By mid-January much of the UK was snow-bound. Occasionally the temperature rose slightly, but then plummeted, turning the new formed slush into ice. Mobile phone masts stopped operating. Pavements became skating rinks, and broken arms and legs sent large numbers to hospital.
Many people were unable to heat their homes. Pensioners were particularly at risk, but social workers and relatives tried hard to make sure that at least one room was kept at a reasonable temperature.
People most at risk were those whose fuel meter was a pre-payment meter activated by a card or key. The price of the energy units was higher than average, especially if a customer was repaying a debt to the energy supplier.
There was however little margin of error. If the money on a card or key ran out, a customer could use an emergency credit, but this was sometimes as low as £7. After this, the gas or electricity supply was automatically cut off.
This arrangement was seen by the energy companies as a way of encouraging clients to take on full responsibility, both for their energy supplies and outstanding bills.
Living some distance from a shop with a top-up facility often proved a considerable problem. Single mothers had to take children with them, or find a babysitter.
What was not foreseen was the effect of a harsh and lengthy winter on these, the most vulnerable of customers. As snow increased, it became more difficult for those with pre-payment meters to reach shops offering top-up facilities for their meters’ keys or cards.
When in early March, last warmth began to replace sub-zero temperatures, neighbours began to notice that homes of some young families showed no signs of life.
People contacted the police and social services, but neither could guarantee a quick response. Both were at breaking point.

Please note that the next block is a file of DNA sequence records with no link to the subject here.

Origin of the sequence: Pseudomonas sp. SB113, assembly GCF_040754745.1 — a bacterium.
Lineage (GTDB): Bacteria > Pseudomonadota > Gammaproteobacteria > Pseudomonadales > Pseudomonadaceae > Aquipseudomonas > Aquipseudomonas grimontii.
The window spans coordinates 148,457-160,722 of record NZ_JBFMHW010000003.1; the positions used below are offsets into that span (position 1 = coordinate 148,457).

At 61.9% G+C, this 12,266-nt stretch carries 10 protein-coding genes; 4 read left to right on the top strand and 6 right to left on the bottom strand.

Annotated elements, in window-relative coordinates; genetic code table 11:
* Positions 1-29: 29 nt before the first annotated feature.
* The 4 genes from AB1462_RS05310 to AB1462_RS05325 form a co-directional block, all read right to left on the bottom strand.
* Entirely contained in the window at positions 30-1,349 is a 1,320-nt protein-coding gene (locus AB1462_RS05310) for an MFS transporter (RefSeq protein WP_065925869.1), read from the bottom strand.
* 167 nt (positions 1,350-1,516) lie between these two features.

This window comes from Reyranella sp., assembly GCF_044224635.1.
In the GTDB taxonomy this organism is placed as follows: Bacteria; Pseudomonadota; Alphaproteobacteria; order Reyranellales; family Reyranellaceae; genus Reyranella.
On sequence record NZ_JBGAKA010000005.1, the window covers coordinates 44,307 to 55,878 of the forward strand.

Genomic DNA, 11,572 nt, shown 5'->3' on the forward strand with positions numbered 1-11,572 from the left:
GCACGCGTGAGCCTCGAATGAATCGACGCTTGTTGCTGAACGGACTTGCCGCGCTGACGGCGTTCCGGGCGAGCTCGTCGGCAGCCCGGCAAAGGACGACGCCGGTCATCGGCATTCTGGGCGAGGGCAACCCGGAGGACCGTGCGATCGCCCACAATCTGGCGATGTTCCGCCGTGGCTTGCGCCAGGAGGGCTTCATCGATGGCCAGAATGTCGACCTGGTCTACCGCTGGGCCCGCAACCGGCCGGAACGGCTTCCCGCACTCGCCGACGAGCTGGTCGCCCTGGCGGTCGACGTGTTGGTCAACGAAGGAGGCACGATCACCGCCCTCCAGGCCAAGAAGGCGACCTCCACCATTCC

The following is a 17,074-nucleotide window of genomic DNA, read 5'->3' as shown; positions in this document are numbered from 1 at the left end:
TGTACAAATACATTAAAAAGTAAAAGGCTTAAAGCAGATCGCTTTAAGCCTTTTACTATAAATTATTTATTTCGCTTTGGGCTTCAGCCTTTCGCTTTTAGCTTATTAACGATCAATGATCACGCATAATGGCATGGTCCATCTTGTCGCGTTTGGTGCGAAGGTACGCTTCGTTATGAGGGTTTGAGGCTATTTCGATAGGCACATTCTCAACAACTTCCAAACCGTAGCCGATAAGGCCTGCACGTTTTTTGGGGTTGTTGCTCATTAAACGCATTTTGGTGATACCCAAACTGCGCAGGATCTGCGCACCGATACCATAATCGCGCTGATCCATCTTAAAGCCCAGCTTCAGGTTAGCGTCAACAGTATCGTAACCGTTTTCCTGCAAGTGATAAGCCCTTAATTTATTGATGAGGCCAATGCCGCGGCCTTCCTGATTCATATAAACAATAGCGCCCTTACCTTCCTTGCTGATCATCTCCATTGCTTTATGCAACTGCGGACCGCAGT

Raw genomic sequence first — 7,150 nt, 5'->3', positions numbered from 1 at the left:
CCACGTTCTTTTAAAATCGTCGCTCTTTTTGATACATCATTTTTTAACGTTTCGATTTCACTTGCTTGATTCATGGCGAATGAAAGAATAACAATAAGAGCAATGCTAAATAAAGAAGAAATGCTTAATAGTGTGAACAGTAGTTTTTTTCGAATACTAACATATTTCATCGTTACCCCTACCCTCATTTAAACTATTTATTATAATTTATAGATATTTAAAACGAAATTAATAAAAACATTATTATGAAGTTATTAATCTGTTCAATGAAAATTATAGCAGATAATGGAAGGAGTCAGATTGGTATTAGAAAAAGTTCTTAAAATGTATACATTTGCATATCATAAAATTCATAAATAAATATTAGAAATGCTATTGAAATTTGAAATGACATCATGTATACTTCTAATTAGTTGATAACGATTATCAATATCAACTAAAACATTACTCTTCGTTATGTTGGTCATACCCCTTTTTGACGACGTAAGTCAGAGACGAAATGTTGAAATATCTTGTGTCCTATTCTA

Eventually, access was made to these silent houses, but tragedy frequently greeted them. It was not uncommon to find that each member of a family had died from the effects of extreme cold.
In every case, the meter’s emergency supply of gas or electricity had been used up. Yet in one house money had been set aside in envelopes marked “Gas” or “Electricity”. Why a top-up had not been obtained was not clear, until in one household a note was found which read, “Can’t walk as far as the shop.”
When interviewed a Government miniser said “nobody could possibly have foreseen that such a hard winter would bring so many deaths – could they ?”
A Government Minister lamented the tragic of so many deaths, but was quick to praise the energy companies’ efforts to encourage long term financial responsibility among customers through the use of top-up meters.
He maintained that people’s difficulty in finding place to top-up their cards and key facilities was unique, “a true one-off”. He was sure the energy companies would now review their policies and practice. When interviewed he said, “nobody could possibly have foreseen that such a hard winter would bring so many deaths - could they ?”